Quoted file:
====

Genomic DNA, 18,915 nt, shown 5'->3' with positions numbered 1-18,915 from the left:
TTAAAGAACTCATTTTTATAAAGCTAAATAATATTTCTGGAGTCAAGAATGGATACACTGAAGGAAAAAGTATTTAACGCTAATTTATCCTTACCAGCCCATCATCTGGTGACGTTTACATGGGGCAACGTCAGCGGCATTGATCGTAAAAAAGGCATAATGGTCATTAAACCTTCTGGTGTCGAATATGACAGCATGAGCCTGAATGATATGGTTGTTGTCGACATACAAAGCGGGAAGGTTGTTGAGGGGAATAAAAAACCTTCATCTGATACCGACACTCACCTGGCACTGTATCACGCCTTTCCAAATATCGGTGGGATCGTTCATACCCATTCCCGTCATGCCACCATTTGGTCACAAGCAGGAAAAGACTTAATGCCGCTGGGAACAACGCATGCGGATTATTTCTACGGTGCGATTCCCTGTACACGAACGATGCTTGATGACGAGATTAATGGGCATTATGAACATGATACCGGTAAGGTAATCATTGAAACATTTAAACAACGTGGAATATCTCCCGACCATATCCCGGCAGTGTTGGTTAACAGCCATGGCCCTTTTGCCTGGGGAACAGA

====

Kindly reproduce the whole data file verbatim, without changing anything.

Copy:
Genomic DNA, 18,915 nt, shown 5'->3' with positions numbered 1-18,915 from the left:
TTAAAGAACTCATTTTTATAAAGCTAAATAATATTTCTGGAGTCAAGAATGGATACACTGAAGGAAAAAGTATTTAACGCTAATTTATCCTTACCAGCCCATCATCTGGTGACGTTTACATGGGGCAACGTCAGCGGCATTGATCGTAAAAAAGGCATAATGGTCATTAAACCTTCTGGTGTCGAATATGACAGCATGAGCCTGAATGATATGGTTGTTGTCGACATACAAAGCGGGAAGGTTGTTGAGGGGAATAAAAAACCTTCATCTGATACCGACACTCACCTGGCACTGTATCACGCCTTTCCAAATATCGGTGGGATCGTTCATACCCATTCCCGTCATGCCACCATTTGGTCACAAGCAGGAAAAGACTTAATGCCGCTGGGAACAACGCATGCGGATTATTTCTACGGTGCGATTCCCTGTACACGAACGATGCTTGATGACGAGATTAATGGGCATTATGAACATGATACCGGTAAGGTAATCATTGAAACATTTAAACAACGTGGAATATCTCCCGACCATATCCCGGCAGTGTTGGTTAACAGCCATGGCCCTTTTGCCTGGGGAACAGA